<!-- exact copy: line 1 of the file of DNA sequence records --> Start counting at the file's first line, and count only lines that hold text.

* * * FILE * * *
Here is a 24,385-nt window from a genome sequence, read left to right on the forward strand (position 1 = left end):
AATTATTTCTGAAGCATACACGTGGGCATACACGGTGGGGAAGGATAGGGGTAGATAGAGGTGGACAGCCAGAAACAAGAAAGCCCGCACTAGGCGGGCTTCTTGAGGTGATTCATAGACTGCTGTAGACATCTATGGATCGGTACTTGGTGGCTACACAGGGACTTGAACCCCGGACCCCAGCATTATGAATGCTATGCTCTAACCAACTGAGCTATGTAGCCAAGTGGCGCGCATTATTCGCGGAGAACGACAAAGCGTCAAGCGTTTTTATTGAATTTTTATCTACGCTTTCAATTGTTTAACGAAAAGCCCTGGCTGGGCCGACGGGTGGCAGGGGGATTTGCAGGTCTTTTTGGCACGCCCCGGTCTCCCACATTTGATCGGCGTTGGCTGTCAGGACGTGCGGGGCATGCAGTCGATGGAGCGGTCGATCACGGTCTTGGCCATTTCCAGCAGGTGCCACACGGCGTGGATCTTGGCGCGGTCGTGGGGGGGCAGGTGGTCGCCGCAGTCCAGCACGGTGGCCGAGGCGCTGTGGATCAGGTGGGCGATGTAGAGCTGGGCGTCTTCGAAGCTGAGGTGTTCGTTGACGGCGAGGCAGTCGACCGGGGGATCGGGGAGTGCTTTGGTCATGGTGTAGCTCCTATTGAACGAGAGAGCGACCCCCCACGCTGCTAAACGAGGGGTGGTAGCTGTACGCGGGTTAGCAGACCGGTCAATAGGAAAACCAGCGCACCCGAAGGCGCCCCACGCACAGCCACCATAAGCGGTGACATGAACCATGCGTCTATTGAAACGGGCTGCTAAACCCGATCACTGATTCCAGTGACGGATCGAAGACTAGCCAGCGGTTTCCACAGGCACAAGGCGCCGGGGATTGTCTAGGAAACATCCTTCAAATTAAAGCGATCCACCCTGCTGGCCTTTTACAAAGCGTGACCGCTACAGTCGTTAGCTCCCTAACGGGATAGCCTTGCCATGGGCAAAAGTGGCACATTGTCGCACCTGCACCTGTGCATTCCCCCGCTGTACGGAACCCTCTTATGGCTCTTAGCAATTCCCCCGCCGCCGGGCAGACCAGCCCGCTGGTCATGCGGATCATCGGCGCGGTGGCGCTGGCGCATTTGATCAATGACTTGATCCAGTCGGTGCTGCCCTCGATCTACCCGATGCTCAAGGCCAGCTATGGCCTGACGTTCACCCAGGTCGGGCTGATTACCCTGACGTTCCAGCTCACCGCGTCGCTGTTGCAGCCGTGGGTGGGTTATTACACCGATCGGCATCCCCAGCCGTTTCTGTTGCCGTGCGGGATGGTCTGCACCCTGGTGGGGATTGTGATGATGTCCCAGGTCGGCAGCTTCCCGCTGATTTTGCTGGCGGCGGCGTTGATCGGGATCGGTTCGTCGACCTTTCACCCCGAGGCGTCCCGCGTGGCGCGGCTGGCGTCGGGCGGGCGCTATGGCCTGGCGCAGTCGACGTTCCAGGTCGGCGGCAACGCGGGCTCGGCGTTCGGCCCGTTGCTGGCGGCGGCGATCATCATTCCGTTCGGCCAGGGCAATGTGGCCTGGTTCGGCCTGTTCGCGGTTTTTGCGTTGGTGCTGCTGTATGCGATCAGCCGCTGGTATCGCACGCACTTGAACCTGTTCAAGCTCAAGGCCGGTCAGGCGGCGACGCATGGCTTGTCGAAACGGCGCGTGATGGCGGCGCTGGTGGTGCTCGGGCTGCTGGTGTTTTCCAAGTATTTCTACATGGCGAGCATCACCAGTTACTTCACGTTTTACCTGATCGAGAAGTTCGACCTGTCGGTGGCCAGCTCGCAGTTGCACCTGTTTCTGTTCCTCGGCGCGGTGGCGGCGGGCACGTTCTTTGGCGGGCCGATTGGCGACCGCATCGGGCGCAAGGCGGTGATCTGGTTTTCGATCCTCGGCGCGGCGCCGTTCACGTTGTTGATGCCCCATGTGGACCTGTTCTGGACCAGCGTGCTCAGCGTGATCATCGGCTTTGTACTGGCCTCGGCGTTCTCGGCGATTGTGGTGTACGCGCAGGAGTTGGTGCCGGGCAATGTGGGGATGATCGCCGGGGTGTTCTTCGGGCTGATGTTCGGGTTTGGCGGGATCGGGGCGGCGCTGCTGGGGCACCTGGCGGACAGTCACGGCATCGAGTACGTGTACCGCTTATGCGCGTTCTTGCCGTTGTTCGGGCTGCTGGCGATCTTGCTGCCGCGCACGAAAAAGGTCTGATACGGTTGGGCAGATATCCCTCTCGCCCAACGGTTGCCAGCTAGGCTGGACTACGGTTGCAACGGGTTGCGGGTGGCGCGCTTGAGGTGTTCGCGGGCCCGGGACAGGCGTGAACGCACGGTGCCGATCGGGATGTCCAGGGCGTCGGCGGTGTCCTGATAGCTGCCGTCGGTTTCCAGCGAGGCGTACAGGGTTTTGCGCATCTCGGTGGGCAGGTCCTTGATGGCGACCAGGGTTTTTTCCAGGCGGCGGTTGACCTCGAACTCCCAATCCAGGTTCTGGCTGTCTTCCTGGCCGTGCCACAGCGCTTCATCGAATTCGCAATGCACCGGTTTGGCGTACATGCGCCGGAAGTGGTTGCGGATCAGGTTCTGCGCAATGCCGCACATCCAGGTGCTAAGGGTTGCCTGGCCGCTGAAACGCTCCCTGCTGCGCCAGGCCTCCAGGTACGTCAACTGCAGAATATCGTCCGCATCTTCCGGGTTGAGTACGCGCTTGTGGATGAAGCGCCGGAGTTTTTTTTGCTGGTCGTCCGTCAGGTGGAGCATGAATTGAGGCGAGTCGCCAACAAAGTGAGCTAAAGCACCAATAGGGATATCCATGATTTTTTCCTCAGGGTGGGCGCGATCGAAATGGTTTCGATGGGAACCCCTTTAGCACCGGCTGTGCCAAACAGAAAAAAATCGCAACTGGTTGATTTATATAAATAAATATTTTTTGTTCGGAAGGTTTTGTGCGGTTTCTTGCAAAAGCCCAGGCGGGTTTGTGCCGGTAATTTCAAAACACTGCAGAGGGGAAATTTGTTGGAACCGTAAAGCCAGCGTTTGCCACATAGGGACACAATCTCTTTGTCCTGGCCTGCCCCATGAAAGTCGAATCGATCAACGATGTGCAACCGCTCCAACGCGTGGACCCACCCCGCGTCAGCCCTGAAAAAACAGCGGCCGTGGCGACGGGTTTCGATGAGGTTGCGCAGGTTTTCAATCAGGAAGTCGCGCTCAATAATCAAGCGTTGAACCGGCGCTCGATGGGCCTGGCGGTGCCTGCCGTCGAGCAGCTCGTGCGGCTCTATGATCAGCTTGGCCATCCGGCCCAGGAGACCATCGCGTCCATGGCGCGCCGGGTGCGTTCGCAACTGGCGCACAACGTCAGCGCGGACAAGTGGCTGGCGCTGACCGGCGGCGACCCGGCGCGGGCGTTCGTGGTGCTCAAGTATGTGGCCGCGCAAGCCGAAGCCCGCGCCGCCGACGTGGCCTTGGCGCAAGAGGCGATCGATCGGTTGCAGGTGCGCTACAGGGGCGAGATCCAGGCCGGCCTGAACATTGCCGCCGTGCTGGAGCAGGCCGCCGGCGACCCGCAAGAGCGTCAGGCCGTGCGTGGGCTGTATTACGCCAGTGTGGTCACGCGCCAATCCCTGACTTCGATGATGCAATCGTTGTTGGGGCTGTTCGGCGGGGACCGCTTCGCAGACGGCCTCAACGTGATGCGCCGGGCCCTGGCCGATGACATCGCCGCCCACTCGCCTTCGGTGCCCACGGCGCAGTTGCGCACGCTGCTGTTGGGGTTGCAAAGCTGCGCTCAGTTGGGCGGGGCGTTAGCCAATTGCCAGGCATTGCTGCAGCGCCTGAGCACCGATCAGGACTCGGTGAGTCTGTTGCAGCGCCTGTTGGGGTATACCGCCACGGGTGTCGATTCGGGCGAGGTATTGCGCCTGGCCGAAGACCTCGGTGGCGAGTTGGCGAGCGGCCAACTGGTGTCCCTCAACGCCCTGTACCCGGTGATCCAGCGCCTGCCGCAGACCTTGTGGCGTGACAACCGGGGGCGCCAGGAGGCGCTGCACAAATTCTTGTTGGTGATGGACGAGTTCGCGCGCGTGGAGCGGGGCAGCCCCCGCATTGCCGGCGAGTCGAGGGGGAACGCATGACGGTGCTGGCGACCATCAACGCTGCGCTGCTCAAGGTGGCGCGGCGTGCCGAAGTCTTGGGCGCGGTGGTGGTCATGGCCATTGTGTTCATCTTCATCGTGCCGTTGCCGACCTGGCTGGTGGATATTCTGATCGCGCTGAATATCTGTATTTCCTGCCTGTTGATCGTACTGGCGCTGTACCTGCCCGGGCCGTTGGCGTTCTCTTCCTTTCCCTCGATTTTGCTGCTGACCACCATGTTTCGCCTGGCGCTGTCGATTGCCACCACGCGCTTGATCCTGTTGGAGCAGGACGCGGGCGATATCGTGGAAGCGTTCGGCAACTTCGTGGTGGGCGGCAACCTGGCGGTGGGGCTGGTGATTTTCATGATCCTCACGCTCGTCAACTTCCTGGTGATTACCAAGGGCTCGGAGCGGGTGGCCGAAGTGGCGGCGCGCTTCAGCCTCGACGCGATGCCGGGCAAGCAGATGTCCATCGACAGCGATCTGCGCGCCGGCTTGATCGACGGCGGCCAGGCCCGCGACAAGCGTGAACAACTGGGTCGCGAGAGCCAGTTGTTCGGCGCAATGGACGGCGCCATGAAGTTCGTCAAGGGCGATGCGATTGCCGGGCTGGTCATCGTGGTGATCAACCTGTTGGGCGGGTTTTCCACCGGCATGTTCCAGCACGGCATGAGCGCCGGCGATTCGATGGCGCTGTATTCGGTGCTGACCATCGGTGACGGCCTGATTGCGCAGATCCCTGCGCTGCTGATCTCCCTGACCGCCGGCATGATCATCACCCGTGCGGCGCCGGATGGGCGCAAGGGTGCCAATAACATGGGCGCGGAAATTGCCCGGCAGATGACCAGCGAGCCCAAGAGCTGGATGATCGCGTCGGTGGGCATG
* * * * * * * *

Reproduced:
Here is a 24,385-nt window from a genome sequence, read left to right on the forward strand (position 1 = left end):